Guest Post: What they didn’t teach me at interpreting school

Honoured to have a guest post on the LifeinLINCS blog. Thanks to the folks at Heriot-Watt for giving me this opportunity to share my story!

LifeinLINCS

This week, LifeinLINCS is pleased to host a guest post from a well-known interpreting blogger. Michelle Hof is well-known in the interpreting community as the editor of the wildly successful blog, The Interpreter Diaries. Here she gives us her insights into the epiphanies she had after she left her interpreter training.

Not too long ago, I was asked by Jonathan at the LifeinLINCS blog to contribute a guest post looking at what I wished they had taught me in interpreting school. As someone who was actually very pleased with the training I received on my postgraduate conference interpreting course, at first I didn’t think I would be able to give a satisfactory reply. After all, the typical complaints about interpreter training programmes – “too much theory, not enough practice”; “they don’t prepare you for the real world”; “no help with voice training or stress management” etc. – simply…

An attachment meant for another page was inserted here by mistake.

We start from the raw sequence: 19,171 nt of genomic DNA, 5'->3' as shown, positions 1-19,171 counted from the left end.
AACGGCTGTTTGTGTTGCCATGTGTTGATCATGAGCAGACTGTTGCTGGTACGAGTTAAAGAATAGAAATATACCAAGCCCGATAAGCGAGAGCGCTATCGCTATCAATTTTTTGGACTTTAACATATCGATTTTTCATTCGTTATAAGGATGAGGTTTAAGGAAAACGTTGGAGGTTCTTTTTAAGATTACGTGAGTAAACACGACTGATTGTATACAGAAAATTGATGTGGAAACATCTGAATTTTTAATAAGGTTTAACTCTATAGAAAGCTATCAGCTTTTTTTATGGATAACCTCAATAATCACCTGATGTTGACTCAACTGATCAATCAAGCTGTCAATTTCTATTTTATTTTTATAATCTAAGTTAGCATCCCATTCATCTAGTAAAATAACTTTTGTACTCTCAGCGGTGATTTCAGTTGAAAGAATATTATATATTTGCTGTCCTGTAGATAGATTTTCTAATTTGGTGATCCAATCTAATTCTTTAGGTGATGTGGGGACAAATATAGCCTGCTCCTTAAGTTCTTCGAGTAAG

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Why Interpreters Make the Best Parents

First, the big news: Alejandro Moreno-Ramos (aka Mox) has just published his second collection of cartoons for translators. Mox II: What they don’t tell you about translation has come out just in time for Christmas and is sure to make the perfect stocking stuffer for the freelance translator in your life.

Now for my part in the story: I was invited by Alejandro to contribute to his new book. What follows is the Interpreter Diaries’ humble contribution to Mox’s mission of bringing a smile to the face of translators (and interpreters) everywhere. Enjoy!

Why Interpreters Make the Best Parents

As a freelance conference interpreter with two small children, I spend a great deal of time thinking about how these two aspects of my life interact. I often worry about how having an interpreter for a mom might be detrimental to my kids’ development, and try to find ways to ensure that my hectic travel schedule, my schizophrenic way with languages and cultures, and my obsessive need to be informed about absolutely everything (to mention just a few of my better features!) have the least possible impact on my family.